“Firstly I believe that Scotland has a democratic right to choose our own government and determine her own future, a democratic right to put in place her own values and a democratic duty to make her own decisions. And secondly, I want Scotland to be a country that sees enterprise and fairness as two sides of the same coin.”
She then makes some interesting comments on her own location within the peculiar Labour-SNP centre-left political divide that has fractured Scotland in recent years, and which undoubtedly needs reconfiguring as part of a renewal of civic, participatory democracy.
“Down the years, many people have asked me why I ended up in the SNP and not the Labour Party. Why did a young girl, growing up in a working class family in the west of Scotland - a part of the country where in those days, they would joke that the Labour vote was weighed rather than counted; someone who was, just like Labour was in those days, anti-Trident and pro-social justice and went on to work as a social justice lawyer in Drumchapel - why does that person end up in the SNP instead of Labour?
“The reason is simple. I joined the SNP because it was obvious to me then – as it still is today – that you cannot guarantee social justice unless you are in control of the delivery.”
Again, not a factionalist argument, whether you agree with it or not. Meanwhile, as Scottish political journalist James Maxwell observes, “In November, Nicola Sturgeon will take control of a party which has a [slim] majority in parliament, has just tripled its membership, and enjoys a double-digit lead in the polls. In addition, Sturgeon's own personal ratings are sky-high. Difficult to imagine a more advantageous starting point for a new leader.” That is true, though the weight of expectation it carries, the certainty of strong resistance from vested interests, and the backlash some will be keen to engineer should also be factored in.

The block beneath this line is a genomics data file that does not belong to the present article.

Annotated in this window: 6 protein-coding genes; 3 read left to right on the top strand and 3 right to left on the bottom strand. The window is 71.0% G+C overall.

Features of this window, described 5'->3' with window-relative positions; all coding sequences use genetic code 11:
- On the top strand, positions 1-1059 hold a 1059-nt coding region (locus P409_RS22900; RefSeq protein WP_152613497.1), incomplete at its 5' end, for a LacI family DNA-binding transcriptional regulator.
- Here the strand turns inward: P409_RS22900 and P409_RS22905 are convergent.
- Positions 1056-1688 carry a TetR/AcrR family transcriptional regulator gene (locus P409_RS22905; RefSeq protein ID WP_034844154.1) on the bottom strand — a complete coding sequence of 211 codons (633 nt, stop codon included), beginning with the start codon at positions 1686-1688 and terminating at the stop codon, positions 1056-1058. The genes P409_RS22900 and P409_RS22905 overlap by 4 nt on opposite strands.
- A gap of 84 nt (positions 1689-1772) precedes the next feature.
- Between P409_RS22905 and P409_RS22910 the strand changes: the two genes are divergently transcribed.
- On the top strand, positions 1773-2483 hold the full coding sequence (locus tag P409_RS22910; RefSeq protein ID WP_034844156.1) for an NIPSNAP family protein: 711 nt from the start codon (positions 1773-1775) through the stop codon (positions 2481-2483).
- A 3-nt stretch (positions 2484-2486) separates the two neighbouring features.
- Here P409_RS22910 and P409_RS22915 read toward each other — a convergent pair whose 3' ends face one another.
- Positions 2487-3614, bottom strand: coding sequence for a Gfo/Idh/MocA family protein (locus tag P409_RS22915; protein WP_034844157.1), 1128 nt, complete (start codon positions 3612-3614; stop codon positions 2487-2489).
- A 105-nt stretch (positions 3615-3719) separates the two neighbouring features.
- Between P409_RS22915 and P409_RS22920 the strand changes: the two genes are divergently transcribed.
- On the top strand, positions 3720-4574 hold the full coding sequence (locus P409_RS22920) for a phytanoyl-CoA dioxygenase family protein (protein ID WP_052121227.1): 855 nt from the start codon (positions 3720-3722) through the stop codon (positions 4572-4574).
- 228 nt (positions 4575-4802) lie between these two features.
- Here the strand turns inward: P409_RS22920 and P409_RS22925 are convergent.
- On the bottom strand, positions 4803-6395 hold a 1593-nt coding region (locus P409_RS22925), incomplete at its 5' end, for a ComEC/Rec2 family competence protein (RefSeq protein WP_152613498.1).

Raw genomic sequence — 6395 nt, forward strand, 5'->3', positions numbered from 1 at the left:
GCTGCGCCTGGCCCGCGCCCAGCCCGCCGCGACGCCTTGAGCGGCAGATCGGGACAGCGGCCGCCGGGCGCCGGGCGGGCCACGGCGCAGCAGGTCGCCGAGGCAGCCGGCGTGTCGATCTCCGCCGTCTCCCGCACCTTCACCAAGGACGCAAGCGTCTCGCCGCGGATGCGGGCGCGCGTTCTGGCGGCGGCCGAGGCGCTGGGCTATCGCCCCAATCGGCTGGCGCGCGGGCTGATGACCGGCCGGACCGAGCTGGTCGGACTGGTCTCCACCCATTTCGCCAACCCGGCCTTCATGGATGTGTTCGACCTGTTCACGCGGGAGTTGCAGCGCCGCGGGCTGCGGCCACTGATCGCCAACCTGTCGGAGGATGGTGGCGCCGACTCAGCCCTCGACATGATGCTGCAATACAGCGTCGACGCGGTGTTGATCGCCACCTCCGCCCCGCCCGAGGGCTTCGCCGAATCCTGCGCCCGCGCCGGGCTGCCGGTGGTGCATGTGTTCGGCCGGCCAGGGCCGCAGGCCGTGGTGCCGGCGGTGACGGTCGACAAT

A couple of days ago the Daily Mail branded as “unstatesmanlike” (sic) Nicola Sturgeon’s intention to begin her leadership by undertaking a tour of public meetings to engage not just new SNP members but others outside the party, too. That reaction encapsulates perfectly the view of politics as a top-down 'great and good' operation: one that we ought to be moving away from as fast as possible. I'm sure I won't agree with everything Nicola Sturgeon does as First Minister, I have my continuing disagreements with the SNP, and I am clear that the most durable change of a radical nature must come from the ground-up. But she's starting in absolutely the right place – with the public events of the kind that so enlivened the Scottish referendum, and made it the most hopeful and positive political experience of my life.
* More on the Scottish referendum and its aftermath here: http://www.ekklesia.co.uk/scottishindependence
© Simon Barrow is co-director of the beliefs and values thinktank Ekklesia. In 2013 he was involved in bipartisan church and civic consultations about Scotland’s future in the run up to the referendum. In 2014 he actively supported the Yes campaign in a personal capacity, while seeking to maintain constructive dialogue with those who think differently.